Unlike information obtained in other ways, answers to children’s questions provide them with the precise knowledge they need at the precise moment they need it. And the content of children’s questions is related to their cognitive development. At a time when vocabulary is advancing rapidly, about 60 percent of 1½- to 2-year-olds’ questions ask for names of objects. With age, preschoolers increasingly ask about function (“What’s it do?”), activity (“What’s he doing?”), state (“Is she hungry?”), and theory of mind (“How does the pilot know where to fly?”). Piaget’s three-mountains problem.

The usefulness of children’s questions depends on adults’ answers. Most of the time, parents respond informatively. If they do not, preschoolers are amazingly persistent: They ask again until they get the information they want. Parents adjust the complexity of their answers to fit their children’s maturity (Callanan & Oakes, 1992 ). To a question like “Why does the light come on?” 3-year-olds typically get simpler, “prior cause” explanations (“I turned on the switch”). Slightly older children frequently get “mechanism” explanations (“The switch allows electricity to reach the light bulb”).

Clearly, asking questions is a major means through which children strive to attain adultlike understandings. Children’s questions offer parents and teachers a fascinating window into their factual and conceptual knowledge, along with a wealth of opportunities to help them learn.

Preschoolers’ questions are often purposeful efforts to understand things that puzzle them. Because adults’ answers provide the precise knowledge children need at the precise moment they need it, question-asking is a powerful source of cognitive development.

Other experts think the stage concept is still valid, with modifications. For example, some neo-Piagetian theorists combine Piaget’s stage approach with the information-processing emphasis on task-specific change (Case, 1998 ; Halford & Andrews, 2006 ). They believe that Piaget’s strict stage definition must be transformed into a less tightly knit concept, one in which a related set of competencies develops over an extended period, depending on brain development and specific experiences. These investigators point to evidence that as long as the complexity of tasks and children’s exposure to them are carefully controlled, children approach those tasks in similar, stage-consistent ways (Andrews & Halford, 2002 ; Case & Okamoto, 1996 ). For example, in drawing pictures, preschoolers depict objects separately, ignoring their spatial arrangement. In understanding stories, they grasp a single story line but have trouble with a main plot plus one or more subplots.

This flexible stage notion recognizes the unique qualities of early childhood thinking. At the same time, it provides a better account of why, as Leslie put it, “Preschoolers’ minds are such a blend of logic, fantasy, and faulty reasoning.”

Piaget and Education
· Three educational principles derived from Piaget’s theory continue to have a major impact on both teacher training and classroom practices, especially during early childhood:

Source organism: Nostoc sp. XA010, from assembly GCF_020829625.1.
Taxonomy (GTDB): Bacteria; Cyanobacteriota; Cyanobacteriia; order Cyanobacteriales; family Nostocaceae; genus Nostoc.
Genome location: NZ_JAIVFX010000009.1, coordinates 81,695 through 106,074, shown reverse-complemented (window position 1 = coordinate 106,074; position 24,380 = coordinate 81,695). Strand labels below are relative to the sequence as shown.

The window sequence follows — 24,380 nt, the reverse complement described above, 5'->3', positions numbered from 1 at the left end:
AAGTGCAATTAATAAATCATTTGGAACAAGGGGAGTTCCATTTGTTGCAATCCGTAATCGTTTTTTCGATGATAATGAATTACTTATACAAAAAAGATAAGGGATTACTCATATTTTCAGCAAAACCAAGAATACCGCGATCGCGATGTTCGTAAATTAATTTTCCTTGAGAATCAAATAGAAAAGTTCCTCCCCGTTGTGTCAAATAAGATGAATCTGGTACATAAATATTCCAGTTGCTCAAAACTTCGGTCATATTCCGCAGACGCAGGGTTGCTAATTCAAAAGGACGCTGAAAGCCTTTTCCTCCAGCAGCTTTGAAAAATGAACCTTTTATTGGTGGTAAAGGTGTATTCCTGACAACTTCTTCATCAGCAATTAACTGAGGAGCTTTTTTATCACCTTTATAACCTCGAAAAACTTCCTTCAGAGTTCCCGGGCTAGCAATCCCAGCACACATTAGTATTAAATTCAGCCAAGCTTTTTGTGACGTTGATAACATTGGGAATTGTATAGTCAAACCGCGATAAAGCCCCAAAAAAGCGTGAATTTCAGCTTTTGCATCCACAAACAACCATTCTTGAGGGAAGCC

· ● Discovery learning. In a Piagetian classroom, children are encouraged to discover for themselves through spontaneous interaction with the environment. Instead of presenting ready-made knowledge verbally, teachers provide a rich variety of activities designed to promote exploration, including art, puzzles, table games, dress-up clothing, building blocks, books, measuring tools, and musical instruments.

· ● Sensitivity to children’s readiness to learn. In a Piagetian classroom, teachers introduce activities that build on children’s current thinking, challenging their incorrect ways of viewing the world. But they do not try to hasten development by imposing new skills before children indicate interest or readiness.

· ● Acceptance of individual differences. Piaget’s theory assumes that all children go through the same sequence of development, but at different rates. Therefore, teachers must plan activities for individual children and small groups, not just for the whole class. In addition, teachers evaluate educational progress in relation to the child’s previous development, rather than on the basis of normative standards, or average performance of same-age peers.

Like his stages, educational applications of Piaget’s theory have met with criticism. Perhaps the greatest challenge has to do with his insistence that young children learn mainly through acting on the environment (Brainerd, 2003 ). In the next section, we will see that young children also rely on language-based routes to knowledge.

REVIEW Select two of the following features of preoperational thought: egocentrism, a focus on perceptual appearances, difficulty reasoning about transformations, and lack of hierarchical classification. Present evidence indicating that preschoolers are more capable thinkers than Piaget assumed.

CONNECT Make-believe play promotes both cognitive and social development (see page 227 ). Explain why this is so.

APPLY Three-year-old Will understands that his tricycle isn’t alive and can’t feel or move on its own. But at the beach, while watching the sun dip below the horizon, Will exclaimed, “The sun is tired. It’s going to sleep!” What explains this apparent contradiction in Will’s reasoning?

REFLECT On the basis of what you have read, do you accept Piaget’s claim for a preoperational stage of cognitive development? Explain.